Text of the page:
White Tea vs Green Tea, What is the Difference?

Tea has been popular for thousands of years, used medicinally in many cultures. Modern science now has studies confirming the health benefits that tea has to offer. Not all teas tout the same benefits, though, with a vast array of teas to choose from. It can get a bit confusing what the differences are between different types of tea. In this post, we’ll dive into the difference between two of my favorite tea types: white tea vs green tea.

Types of Tea

If you are a tea lover and love a good cup of tea or have ever stepped foot in a tea shop, you already know there are hundreds of tea varieties to choose from. However, the main types of tea to choose from are black tea, green tea, white tea, oolong tea, and aged teas such as PU-erh tea. Herbal teas are also incredibly popular; however, herbal teas are not actually “true teas” as they are typically made from flowers, herbs, and spices rather than real tea.

White tea and green tea originate from the leaves of the Camellia Sinensis plant. Both white tea and green tea contain a plethora of polyphenols. Polyphenols are plant compounds that have proven health benefits, also known as antioxidants.

White Tea

White tea is the least processed of true teas. Once the white tea leaves are harvested, they are dried in direct sunlight to remove the moisture- this is called withering.

When brewed with hot water, white tea is a pale yellow with a light and airy body. The flavor is a sweet, delicate flavor with a floral profile. The name comes not from the dried tea leaves, but instead, white tea derives its name from the whitish appearance of the silvery-white hairs that are on the unopened buds of the Camellia sinensis tea plant.

White teas are made using only the youngest tea buds and tea leaves from the tea plant. The highest quality of white tea is called Silver Needle. Silver Needle tea only uses the young buds of the tea plant. While White Peony is known as the second-highest quality of tea and contains a blend of buds and young leaves from the tea plant.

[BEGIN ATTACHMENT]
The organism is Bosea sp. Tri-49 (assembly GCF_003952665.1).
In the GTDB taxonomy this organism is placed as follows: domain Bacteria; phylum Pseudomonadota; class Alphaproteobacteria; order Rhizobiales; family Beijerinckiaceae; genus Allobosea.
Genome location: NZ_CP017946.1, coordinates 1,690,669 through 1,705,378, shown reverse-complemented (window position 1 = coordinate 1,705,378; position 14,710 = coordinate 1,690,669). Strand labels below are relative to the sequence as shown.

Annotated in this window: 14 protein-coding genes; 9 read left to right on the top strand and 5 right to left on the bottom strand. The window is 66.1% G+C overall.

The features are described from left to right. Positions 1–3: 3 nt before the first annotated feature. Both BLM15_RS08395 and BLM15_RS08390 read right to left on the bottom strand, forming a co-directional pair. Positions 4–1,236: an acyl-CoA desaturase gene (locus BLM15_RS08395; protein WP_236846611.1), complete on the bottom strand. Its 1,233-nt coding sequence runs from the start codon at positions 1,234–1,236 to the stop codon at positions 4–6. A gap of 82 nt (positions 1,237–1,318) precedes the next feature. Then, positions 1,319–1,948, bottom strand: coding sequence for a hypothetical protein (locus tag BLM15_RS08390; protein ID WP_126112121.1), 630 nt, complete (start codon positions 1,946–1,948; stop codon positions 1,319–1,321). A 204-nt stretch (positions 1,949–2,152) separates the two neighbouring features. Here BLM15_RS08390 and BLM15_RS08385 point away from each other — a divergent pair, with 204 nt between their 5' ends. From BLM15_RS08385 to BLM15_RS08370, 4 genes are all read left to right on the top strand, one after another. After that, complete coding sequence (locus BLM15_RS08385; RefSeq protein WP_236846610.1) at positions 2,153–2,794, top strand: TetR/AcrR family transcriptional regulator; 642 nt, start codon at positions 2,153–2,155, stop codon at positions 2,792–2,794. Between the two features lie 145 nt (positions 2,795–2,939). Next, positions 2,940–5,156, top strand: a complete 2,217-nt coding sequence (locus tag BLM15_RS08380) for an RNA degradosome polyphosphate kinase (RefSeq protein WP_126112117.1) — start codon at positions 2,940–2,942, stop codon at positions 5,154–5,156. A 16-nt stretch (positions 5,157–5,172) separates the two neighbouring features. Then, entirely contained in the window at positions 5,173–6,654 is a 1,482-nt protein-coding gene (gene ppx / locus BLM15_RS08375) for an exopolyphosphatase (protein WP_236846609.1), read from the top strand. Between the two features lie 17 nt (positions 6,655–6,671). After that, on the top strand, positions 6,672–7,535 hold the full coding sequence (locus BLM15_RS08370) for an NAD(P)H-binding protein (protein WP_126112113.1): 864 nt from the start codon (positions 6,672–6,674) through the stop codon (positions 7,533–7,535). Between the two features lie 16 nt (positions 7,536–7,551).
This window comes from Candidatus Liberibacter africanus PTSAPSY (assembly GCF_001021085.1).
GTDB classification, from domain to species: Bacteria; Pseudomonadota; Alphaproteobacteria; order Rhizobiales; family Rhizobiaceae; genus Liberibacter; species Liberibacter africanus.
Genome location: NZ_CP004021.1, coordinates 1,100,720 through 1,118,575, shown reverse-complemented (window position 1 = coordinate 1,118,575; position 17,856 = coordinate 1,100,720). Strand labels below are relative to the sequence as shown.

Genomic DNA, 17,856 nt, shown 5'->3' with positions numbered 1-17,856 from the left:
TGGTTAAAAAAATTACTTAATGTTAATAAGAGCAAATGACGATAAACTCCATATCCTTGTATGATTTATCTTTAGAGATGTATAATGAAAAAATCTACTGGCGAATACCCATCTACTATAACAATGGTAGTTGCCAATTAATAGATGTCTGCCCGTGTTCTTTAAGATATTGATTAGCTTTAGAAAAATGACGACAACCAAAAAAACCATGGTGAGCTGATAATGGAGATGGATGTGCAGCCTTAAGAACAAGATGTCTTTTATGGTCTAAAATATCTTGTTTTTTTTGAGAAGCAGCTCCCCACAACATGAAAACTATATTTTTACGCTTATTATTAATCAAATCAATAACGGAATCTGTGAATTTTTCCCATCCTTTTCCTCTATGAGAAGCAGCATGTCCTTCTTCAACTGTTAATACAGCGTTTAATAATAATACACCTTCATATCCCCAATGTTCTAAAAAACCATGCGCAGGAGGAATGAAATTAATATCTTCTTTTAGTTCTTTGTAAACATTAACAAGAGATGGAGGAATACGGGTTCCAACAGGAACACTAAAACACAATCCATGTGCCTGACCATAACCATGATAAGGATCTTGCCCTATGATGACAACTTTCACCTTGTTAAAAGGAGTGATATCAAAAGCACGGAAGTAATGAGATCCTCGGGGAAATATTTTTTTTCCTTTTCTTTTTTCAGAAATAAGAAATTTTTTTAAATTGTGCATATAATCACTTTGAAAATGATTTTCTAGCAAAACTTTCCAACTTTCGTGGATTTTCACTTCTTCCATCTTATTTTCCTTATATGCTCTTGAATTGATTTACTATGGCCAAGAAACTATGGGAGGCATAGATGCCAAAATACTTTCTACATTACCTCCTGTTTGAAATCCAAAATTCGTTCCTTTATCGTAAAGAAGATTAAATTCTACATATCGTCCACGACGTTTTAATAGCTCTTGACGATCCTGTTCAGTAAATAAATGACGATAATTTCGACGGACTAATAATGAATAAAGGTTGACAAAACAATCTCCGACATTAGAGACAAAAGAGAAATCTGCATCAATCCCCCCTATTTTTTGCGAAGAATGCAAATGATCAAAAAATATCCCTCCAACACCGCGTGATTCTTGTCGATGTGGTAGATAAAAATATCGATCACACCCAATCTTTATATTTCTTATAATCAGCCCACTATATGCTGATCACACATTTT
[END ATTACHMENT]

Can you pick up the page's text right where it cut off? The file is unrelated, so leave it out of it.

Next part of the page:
White tea is cultivated around the globe, but mainly from China, commonly grown in the Fujian province and Zhejiang providence and from Africa.

Green Tea

Green tea has both a Chinese and Japanese origin. Green teas will vary from the region they are harvested from in the processing, growing conditions, and harvesting times.

Green tea is processed differently than white tea. Green tea is quickly heated after harvesting- either steamed or roasted, depending on the region where the leaves are cultivated. The heating of green tea leaves during the drying process is a process of oxidation, although it is minimal. The oxidation process exposes the tea leaves to oxygen. Exposure to oxygen through the oxidation process is how the leaves darken and develop a deeper flavor profile.

There are several types of green teas to choose from. Popular green teas include gunpowder green teas and jasmine green teas. Matcha tea is a traditional Japanese tea that has been gaining popularity in the U.S. in recent years. Matcha green tea comes in the form of a fine green powder; it is mixed with hot water and stirred with a bamboo whisk to dissolve the green powder. Some even choose to add it into baked sweets. Matcha tea is typically a higher cost than other standard green teas.

Differences Between White Tea vs Green Tea